A photography exhibition of two remote Japanese villages, Where Songs Surface, shows how dreams and legends can parallel each other in the waking world. The show features the work of two artists, Masako Miyazaki and Yoshimi Lee, and is on now at The Nikkei National Museum and Cultural Centre in Burnaby.
With the imagery of the two displays focused on these isolated towns, there’s a natural sense of escapism to the lenses of the artists. Miyazaki focuses on her time spent in Toono, a rural town in northern japan, while Lee shows images and video from her frequent visits to Irokawa, a mountain village of only 400 residents.
In Miyazaki’s work, we’re told the parable of the monkey monster, Futtachi, a figure of Japanese folklore. Through a series of large prints of Toono’s landscape and forests, we see numerous monkeys living seemingly at the edge of the human and animal world. Miyazaki shows these scenes from the perspective of Futtachi and the animal world and presents them with pieces of poetry to question our place within nature. Is the human experience more rooted in how we choose to be, or how we first began in our more primal state? Miyazaki encourages her audience to consider both perspectives and how the tension between them manifests itself in the world and our behaviour.
Each photo in this series was created using a platinum print technique onto Washi paper. This process creates incredibly durable prints that will last thousands of years, mimicking the tales that inspired the artist. Additionally, platinum printing doesn’t yield the same exact results every time, similar to how legends like Futtachi can evolve and change while being told and retold.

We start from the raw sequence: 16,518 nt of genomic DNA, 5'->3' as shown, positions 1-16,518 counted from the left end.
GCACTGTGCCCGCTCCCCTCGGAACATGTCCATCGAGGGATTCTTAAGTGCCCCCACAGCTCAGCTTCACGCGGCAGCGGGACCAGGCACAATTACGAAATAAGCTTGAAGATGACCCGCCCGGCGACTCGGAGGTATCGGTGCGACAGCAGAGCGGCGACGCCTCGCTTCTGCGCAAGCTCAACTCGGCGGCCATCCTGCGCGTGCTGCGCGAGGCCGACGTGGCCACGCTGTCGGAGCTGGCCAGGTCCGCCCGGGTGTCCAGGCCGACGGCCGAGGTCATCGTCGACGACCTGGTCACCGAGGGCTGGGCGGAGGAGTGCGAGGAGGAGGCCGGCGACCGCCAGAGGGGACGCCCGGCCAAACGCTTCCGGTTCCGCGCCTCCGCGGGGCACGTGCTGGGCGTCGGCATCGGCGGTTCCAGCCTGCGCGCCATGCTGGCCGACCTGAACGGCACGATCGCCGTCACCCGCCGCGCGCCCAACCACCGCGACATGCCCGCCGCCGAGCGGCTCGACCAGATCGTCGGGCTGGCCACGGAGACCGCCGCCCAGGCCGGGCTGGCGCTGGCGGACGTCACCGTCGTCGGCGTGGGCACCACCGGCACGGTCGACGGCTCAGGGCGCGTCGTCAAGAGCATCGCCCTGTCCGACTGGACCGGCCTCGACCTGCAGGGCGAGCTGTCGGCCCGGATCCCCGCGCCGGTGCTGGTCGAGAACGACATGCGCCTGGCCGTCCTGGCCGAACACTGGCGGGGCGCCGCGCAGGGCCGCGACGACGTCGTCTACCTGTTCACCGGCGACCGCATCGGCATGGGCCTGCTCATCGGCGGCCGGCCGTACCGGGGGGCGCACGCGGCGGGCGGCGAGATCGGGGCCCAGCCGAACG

In Lee’s section of the exhibit, she tells how the town of Irokawa has carved a place into her subconscious and touched on memories, she’s not sure are her own. Upon entering the display, we’re greeted with a photograph of two figures sharing the view of a tranquil green space. This theme of pause and contemplation runs throughout Lee’s work here.
Titled Resonance, Lee shares thoughts on her visits to the mountain settlement, and how the small population has cultivated a life from the unforgiving terrain. A projected video shows small moments from around the town- a curtain fluttering softly in the breeze, the treelined horizon of sprawling mountain peaks, and a weathered pathway. Each scene is like a remembered detail in its specificity. The pieces we hang on to in order to tell a story. Lee does just that in her nostalgic feelings towards the town and how it reminds her of her childhood with her grandmother. She tells of how she eventually would bring her daughters to Irokawa, and wonders if the same familiar seeds of nostalgia are being planted in their hearts. That deep sense of deja vu lends itself to a dream-like quality, where you’re not sure if something truly happened or not. The title of Resonance is fitting as these almost indescribable feelings echo within us when thinking back to the lives we’ve lived.
Both parts of this exhibit draw upon those moments of familiarity within the exotic. Whether we’re looking for connection to the ones that came before us within a retold story, or we’re looking inward for clues to who we are. It’s all a matter of perspective.
Where Songs Surface is on until September 16, 2023
For more details about the exhibit, you can visit centre.nikkeiplace.org
Nikkei National Museum and Cultural Centre: From Metrotown Skytrain Station, take. the#119 Edmonds bus to Sperling Ave. and Kingsway
Plan your route to see this show or other community events at the museum with TransLink Trip Planner.
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